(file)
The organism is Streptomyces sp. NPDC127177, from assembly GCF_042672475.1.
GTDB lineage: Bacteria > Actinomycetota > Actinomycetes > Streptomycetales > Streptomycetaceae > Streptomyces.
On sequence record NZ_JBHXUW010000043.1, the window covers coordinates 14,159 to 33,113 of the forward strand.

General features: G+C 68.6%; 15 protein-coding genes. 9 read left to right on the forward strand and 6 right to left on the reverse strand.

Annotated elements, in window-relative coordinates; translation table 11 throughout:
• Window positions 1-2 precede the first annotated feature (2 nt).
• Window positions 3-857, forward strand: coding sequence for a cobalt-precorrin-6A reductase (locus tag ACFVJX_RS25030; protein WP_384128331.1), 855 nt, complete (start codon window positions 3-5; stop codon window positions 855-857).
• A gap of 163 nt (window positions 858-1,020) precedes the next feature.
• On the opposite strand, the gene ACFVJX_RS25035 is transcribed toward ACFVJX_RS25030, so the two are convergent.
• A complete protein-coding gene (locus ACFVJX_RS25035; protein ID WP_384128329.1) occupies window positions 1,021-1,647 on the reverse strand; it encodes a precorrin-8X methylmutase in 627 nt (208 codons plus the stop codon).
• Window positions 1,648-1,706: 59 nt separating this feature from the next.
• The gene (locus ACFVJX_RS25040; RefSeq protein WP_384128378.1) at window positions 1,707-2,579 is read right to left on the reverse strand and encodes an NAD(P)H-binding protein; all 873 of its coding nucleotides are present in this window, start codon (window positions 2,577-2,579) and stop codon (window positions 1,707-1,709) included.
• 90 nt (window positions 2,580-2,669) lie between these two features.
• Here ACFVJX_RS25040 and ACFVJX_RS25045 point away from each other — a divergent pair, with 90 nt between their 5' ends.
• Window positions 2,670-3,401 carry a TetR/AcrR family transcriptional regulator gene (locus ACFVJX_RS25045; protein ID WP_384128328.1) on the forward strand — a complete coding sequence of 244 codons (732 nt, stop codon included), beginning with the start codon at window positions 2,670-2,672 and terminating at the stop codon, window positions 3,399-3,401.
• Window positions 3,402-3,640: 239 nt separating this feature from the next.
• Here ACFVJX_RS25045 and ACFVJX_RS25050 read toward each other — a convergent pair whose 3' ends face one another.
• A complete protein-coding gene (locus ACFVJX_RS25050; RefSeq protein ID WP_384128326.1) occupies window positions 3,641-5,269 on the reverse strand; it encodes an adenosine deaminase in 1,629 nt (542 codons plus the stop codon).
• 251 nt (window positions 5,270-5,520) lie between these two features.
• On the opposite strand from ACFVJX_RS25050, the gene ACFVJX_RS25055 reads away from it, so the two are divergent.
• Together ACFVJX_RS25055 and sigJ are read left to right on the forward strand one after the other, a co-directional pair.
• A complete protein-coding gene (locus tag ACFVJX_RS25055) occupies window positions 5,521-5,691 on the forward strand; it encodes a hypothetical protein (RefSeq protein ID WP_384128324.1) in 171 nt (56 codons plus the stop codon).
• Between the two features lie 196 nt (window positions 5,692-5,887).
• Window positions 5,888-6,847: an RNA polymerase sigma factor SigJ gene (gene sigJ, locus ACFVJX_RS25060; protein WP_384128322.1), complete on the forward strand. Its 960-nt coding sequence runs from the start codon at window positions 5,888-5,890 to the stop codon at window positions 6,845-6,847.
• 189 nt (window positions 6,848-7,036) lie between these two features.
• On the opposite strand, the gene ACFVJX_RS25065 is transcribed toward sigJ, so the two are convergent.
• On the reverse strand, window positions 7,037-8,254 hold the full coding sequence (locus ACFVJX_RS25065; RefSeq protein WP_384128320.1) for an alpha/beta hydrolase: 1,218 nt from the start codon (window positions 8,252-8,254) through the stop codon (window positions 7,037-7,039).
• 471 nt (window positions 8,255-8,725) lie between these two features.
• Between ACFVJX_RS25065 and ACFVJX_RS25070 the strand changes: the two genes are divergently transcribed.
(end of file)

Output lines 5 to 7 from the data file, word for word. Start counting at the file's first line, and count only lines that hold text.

Annotated elements, in window-relative coordinates; translation table 11 throughout:
• Window positions 1-2 precede the first annotated feature (2 nt).
• Window positions 3-857, forward strand: coding sequence for a cobalt-precorrin-6A reductase (locus tag ACFVJX_RS25030; protein WP_384128331.1), 855 nt, complete (start codon window positions 3-5; stop codon window positions 855-857).